What's In a Photograph? (1/20)

Posted on 01/20/2012 by Jon Richardson in What's In a Photograph?

If you missed the series introduction, you can read it here.

A cross roads store, bar, “juke joint,” and gas station in the cotton plantation area, Melrose, LA., ca. 1940. Photo: Library of Congress, Prints and Photographs Division.

To paraphrase a line I read not long ago about pictures, they capture a moment but can contain a world. A Juke Joint at a cross-roads in Louisiana about 1940. A place of refuge and rejuvenation. And who could have known that such places would also give birth to a musical genre that all artists all over the world consider to be the musical staff of life, as basic and necessary as breathing. “Hey Mr. Johnson, play me some Blues.” And who is that guy sitting there with shoulders so weighted down that we can almost feel it ourselves? We can’t see his face but we can see he’s big and we somehow know he’s pretty old. We’d like to know more about him and that place. They say if you look at a picture long enough it will give you the answers to the questions you ask. Let’s look at it some more.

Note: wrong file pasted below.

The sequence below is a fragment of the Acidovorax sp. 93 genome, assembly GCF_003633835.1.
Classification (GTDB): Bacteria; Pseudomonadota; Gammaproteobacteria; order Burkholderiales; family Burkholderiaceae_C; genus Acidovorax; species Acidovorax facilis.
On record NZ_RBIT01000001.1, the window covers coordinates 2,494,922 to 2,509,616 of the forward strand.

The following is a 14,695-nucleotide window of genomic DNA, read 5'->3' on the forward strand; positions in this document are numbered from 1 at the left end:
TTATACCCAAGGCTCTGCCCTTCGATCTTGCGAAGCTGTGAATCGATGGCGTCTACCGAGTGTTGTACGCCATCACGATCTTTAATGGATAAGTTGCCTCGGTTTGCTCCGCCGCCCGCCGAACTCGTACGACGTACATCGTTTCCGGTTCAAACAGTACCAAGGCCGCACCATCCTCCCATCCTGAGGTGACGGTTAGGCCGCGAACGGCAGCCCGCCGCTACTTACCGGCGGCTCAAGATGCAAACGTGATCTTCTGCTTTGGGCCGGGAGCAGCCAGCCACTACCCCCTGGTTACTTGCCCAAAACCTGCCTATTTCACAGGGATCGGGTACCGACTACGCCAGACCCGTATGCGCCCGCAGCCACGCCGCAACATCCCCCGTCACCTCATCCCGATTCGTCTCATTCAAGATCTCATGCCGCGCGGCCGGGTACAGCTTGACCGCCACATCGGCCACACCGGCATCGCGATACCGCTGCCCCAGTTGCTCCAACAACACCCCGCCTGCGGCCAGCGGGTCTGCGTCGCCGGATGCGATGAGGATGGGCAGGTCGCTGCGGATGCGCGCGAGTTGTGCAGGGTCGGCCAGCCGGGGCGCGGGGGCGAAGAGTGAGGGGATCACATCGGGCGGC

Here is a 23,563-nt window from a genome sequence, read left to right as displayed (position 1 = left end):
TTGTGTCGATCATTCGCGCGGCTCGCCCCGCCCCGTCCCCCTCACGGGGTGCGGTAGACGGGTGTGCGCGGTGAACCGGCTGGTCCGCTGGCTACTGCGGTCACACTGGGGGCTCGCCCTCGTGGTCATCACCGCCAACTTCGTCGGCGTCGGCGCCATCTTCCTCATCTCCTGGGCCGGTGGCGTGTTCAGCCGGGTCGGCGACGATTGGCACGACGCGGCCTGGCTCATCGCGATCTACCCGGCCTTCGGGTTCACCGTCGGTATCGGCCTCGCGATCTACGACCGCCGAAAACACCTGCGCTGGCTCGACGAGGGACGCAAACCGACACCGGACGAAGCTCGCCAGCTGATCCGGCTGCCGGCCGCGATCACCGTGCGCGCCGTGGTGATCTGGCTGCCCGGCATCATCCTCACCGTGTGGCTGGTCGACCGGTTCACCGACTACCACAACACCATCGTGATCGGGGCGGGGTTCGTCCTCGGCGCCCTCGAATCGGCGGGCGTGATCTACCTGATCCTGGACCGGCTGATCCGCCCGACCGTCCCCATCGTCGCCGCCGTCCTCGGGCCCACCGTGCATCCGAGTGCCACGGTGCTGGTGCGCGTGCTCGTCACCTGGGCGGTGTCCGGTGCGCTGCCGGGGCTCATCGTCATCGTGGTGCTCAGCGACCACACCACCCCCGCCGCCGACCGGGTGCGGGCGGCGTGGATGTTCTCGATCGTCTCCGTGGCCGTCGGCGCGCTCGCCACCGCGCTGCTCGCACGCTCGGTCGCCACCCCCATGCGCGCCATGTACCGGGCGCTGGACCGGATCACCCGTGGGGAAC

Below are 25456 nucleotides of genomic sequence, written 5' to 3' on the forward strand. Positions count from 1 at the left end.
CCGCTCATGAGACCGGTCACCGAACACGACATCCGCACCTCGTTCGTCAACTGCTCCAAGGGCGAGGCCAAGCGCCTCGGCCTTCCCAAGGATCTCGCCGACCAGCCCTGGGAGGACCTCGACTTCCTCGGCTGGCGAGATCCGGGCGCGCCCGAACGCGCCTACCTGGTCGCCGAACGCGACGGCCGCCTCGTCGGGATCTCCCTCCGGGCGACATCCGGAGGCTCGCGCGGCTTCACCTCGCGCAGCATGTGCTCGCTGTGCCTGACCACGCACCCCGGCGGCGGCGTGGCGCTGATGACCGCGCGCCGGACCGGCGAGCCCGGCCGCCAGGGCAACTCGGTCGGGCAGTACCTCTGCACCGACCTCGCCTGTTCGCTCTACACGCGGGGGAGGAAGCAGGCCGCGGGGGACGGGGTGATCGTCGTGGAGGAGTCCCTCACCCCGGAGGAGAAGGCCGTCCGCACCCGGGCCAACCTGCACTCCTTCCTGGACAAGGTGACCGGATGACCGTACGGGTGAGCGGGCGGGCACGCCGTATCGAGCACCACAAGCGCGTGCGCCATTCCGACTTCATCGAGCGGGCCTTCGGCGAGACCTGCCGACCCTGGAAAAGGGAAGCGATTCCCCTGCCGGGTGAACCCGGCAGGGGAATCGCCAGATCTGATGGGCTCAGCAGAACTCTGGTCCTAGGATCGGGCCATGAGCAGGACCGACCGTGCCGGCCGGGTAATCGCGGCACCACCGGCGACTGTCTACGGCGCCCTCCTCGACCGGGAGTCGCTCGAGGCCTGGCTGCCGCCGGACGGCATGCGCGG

Visitor Comments

Wonder what those two gentlemen are talking about this day... and how long they sat there. Do they know about the wars in Europe and Asia that are about to engulf their world, and perhaps take their younger brothers, sons, or grandsons?

Who took this photo ... and why? Was the photographer just passing through and thought this moment captured the essence of central Louisiana, whatever he/she thought that essence was?

I see unhurried, or perhaps lethargic. I see run-down, but perhaps there are some indications that things are finally getting better after the long Great Depression.

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